Kansas Bombshell Shows Why State Constitutions Matter

The Kansas Supreme Court dropped a controversial 6-1 decision that overturned a state abortion restriction and cemented a right to abortion into the Kansas Constitution. This prevents Kansas from enacting any further abortion restrictions for the time being; however, there is still a way for the pro-life people of Kansas to find a way out of this situation.

Kansas Judicial Center building.

Kansas Judicial Center building. CC Image courtesy of A.D. Modlin on Flickr.

In 2015, Kansas passed a law banning Dilation and Evacuation abortions, otherwise known as D&E procedures or dismemberment abortions. The procedure is performed for most second trimester abortions, and this state law was among the first of its kind in the post-Roe era. After the law was struck down by a Kansas district court in 2015, the state appealed to the Kansas Court of Appeals, which issued a 7-7 split decision in 2016, failing to reach the majority necessary to overturn the lower court’s decision. The state of Kansas appealed once again, this time to the Kansas Supreme Court, which delivered a disappointing 6-1 decision to strike down the law.

The court’s decision was rooted in Section 1 of the Kansas Bill of Rights, which reads:

Equal rights. All men are possessed of equal and inalienable natural rights, among which are life, liberty, and the pursuit of happiness.

Section 1 of the Kansas Bill of Rights is similar to the Fifth Amendment of the U.S. Bill of Rights, which has often been interpreted to preserve “fundamental rights” such as the right to send your child to a Christian school and the right for schools to teach foreign languages.

However, this protection of unenumerated rights is a double-edged sword, as the Kansas Supreme Court ruled that the right to abortion was also a “fundamental” and “inalienable” right protected by Section 1 of the Kansas Bill of Rights. The court stated:

Section 1 of the Kansas Constitution Bill of Rights affords protection of the right of personal autonomy, which includes the ability to control one’s own body, to assert bodily integrity, and to exercise self-determination. This right allows a woman to make her own decisions regarding her body, health, family formation, and family life — decisions that can include whether to continue a pregnancy.

As discussed in my recent article Pro-Choice Doesn’t Have to Mean Pro-Roe, the overturning of Roe v. Wade would allow all states to make their own abortion restrictions. Because of this decision from the Kansas Supreme Court, the state of Kansas would not be able to pass any additional abortion restrictions even if Roe was overturned, as the Kansas Supreme Court’s decision is binding within the state. Now, if Kansans want to nullify the court’s decision, they will need to pass an amendment to the Kansas Constitution protecting the right to life for unborn children.

Heartbeat Laws: What You Need to Know

Several states passed abortion restrictions in the last calendar year, and more are entertaining similar bills right now. Most of these laws, dubbed “heartbeat bills,” seek to restrict abortion after the fetus has a detectable heartbeat. All of these laws are in conflict with the holdings of Roe v. Wade and Planned Parenthood v. Casey, and the goal in passing most of them is to provide a test case to overturn Roe.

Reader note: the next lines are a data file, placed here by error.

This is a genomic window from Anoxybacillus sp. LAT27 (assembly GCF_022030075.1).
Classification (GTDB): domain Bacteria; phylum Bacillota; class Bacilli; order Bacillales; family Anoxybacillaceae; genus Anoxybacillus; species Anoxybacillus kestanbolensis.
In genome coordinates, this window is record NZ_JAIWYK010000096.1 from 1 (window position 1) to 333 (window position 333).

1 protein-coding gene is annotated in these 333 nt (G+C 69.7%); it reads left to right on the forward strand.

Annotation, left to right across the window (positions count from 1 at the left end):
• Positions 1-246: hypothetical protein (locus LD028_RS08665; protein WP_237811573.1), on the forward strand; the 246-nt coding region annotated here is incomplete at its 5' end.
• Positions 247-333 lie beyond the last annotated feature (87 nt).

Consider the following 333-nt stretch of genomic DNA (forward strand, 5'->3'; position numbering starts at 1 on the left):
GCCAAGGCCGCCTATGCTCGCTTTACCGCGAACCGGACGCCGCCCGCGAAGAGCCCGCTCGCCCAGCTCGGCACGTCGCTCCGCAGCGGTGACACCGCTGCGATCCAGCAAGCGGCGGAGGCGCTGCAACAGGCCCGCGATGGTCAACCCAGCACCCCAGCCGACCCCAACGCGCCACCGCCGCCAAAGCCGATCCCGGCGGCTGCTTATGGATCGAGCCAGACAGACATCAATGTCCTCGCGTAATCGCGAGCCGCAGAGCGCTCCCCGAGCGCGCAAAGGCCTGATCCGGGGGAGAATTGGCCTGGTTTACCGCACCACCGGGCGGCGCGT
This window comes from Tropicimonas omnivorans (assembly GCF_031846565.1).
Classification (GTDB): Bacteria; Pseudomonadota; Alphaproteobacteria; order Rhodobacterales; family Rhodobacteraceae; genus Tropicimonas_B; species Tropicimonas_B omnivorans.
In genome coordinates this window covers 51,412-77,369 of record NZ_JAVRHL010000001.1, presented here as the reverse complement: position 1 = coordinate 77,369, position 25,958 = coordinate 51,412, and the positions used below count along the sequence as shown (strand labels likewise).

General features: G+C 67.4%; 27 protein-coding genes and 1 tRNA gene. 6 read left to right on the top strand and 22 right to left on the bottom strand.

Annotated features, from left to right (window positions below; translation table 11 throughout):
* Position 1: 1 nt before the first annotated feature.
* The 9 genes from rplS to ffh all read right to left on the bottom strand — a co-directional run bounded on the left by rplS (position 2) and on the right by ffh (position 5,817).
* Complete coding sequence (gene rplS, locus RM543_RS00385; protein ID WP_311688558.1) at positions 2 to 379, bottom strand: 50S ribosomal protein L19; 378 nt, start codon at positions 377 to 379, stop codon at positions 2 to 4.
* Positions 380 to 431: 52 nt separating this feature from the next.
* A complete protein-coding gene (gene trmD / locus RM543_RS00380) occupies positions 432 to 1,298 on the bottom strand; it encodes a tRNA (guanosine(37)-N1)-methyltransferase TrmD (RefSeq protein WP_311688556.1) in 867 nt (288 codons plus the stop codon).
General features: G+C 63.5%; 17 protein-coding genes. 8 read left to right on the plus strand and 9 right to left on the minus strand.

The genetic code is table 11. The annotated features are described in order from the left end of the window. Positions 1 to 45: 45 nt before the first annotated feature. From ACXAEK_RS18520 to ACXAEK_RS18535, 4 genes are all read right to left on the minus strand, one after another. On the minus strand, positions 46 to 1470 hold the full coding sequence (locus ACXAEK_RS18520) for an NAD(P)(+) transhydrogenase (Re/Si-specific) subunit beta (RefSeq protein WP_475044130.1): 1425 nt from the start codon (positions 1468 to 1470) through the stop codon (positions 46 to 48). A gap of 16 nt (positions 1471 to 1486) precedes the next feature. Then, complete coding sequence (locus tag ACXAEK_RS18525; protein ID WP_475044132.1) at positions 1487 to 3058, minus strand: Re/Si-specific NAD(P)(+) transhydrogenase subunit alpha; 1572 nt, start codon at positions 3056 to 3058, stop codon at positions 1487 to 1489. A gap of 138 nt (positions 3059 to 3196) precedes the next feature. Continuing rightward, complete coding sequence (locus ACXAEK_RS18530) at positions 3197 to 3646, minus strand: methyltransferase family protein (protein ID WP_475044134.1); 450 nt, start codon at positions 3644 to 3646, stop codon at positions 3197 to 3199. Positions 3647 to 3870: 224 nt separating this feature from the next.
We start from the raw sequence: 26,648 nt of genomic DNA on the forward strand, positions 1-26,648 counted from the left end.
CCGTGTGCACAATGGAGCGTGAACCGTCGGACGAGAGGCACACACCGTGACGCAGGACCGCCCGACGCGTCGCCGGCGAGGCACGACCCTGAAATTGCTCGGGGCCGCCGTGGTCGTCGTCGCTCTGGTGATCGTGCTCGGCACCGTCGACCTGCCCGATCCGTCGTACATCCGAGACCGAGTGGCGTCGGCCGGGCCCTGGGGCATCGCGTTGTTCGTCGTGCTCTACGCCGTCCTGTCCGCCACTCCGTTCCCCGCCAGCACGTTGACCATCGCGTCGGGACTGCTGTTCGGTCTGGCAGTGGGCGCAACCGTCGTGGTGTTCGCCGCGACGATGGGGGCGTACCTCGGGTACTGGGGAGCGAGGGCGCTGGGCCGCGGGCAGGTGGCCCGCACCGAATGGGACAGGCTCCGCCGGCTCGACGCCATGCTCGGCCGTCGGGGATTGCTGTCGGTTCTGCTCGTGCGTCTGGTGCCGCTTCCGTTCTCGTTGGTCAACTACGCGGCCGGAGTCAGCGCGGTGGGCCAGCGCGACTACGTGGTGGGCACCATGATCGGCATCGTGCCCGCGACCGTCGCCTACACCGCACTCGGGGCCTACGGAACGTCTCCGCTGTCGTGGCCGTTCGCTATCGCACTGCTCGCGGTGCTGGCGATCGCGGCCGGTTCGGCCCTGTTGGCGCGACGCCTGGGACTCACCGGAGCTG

The “heartbeat bills” are generating a lot of press, and most people want to know what exactly the laws would do if they were allowed to stand. Unfortunately, there is a lot of misinformation and hyperbole circulating from deceitful or inaccurate sources. Our goal is to help you become informed about the contents of the laws in order to have accurate dialogue. Looking at the text of the laws and related state statutes and case law, we have compiled a reference table for you below:

Facts are as of 5/29/19

Footnotes:

  • (+) The goal of the heartbeat bill is to ban abortions after 6 weeks, but the requirement to test for a heartbeat opens the door for abortions potentially as late as 12 weeks because some ultrasound methods don’t detect a heartbeat as early.
  • * Missouri has backup bans at 14 weeks, 18 weeks, and 20 weeks in case earlier laws are stricken down.
  • ** Case law strongly indicates that women will not be held liable for criminal abortion in Georgia; the same case frowns upon investigating miscarriages. However, it is possible that women could be charged with some type of manslaughter because the law declares unborn humans with heartbeats to be natural persons.
  • *** A provision related to parental notification took effect immediately.

Free Webinar on 5/29: Reacting to Pro-Choice Memes

Are you pro-life? Then your social media timeline has probably been filled with angry pro-choice posts and memes lately. Do you sometimes wonder how best to respond to the arguments in these statuses? Then this webinar is for you!

Josh Brahm and Rachel Crawford from Equal Rights Institute will go through some of the most popular pro-choice memes and systematically refute them, showing you the most important points to make about each if you’re discussing them with someone who is pro-abortion-choice. They will also offer some practical tips for debating pro-choice people online in this moment in history when pro-choice people are more afraid of Roe v Wade being overturned and angry at pro-life people than ever before.

Afterward, they will respond to YOUR questions and offer a special discount for the Equipped for Life Course!

Registration required to get access to the live webinar and the replay: SAVE YOUR SEAT